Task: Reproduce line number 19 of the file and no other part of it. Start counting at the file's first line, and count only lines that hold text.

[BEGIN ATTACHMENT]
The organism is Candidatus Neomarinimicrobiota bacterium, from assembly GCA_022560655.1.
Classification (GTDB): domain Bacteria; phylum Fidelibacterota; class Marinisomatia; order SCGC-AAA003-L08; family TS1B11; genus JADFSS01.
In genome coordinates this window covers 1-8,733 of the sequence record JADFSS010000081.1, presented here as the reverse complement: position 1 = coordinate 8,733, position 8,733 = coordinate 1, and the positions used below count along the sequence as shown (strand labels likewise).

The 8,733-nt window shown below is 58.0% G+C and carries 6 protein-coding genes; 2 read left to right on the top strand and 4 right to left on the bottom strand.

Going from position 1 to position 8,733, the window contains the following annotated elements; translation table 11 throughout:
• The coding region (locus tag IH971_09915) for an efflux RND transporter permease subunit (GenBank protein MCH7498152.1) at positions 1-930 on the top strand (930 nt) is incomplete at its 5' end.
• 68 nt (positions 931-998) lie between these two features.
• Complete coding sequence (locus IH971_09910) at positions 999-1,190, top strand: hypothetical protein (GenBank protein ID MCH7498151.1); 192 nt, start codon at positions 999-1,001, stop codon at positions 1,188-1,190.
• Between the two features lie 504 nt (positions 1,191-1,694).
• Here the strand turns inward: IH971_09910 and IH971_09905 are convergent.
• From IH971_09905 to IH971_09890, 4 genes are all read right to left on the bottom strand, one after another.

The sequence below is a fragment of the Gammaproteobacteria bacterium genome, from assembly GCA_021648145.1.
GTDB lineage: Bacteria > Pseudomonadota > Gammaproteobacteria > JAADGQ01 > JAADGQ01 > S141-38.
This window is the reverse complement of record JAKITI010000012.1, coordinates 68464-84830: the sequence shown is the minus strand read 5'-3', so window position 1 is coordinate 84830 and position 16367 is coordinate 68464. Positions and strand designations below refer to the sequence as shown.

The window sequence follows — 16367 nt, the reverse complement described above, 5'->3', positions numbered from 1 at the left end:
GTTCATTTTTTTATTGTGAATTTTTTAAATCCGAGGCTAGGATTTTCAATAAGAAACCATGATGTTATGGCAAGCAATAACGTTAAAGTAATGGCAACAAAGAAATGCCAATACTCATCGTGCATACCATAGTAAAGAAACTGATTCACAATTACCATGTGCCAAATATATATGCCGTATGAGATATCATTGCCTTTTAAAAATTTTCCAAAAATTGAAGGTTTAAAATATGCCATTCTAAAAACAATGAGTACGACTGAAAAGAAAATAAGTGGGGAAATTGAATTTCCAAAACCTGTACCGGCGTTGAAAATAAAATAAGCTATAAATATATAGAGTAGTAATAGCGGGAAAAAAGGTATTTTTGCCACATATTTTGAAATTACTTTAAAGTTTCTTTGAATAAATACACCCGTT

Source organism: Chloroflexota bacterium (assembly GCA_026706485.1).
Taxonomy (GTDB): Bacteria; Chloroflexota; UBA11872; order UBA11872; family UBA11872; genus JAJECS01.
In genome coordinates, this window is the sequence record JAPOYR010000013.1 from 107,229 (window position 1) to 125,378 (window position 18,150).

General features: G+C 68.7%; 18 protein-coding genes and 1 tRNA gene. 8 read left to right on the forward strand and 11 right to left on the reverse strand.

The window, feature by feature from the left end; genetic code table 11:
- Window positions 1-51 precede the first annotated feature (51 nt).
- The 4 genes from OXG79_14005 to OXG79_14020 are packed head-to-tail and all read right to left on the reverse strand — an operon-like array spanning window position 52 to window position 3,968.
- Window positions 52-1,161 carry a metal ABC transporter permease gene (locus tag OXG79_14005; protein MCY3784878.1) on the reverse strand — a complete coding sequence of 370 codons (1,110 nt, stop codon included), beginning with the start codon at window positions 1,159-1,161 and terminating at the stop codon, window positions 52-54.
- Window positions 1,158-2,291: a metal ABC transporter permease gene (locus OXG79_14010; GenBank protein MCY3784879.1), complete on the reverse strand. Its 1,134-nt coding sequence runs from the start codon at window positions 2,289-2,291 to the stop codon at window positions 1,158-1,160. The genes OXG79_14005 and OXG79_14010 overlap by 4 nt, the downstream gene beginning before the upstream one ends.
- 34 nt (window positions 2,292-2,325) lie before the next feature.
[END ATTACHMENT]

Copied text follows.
In genome coordinates, this window is the sequence record JAPOYR010000013.1 from 107,229 (window position 1) to 125,378 (window position 18,150).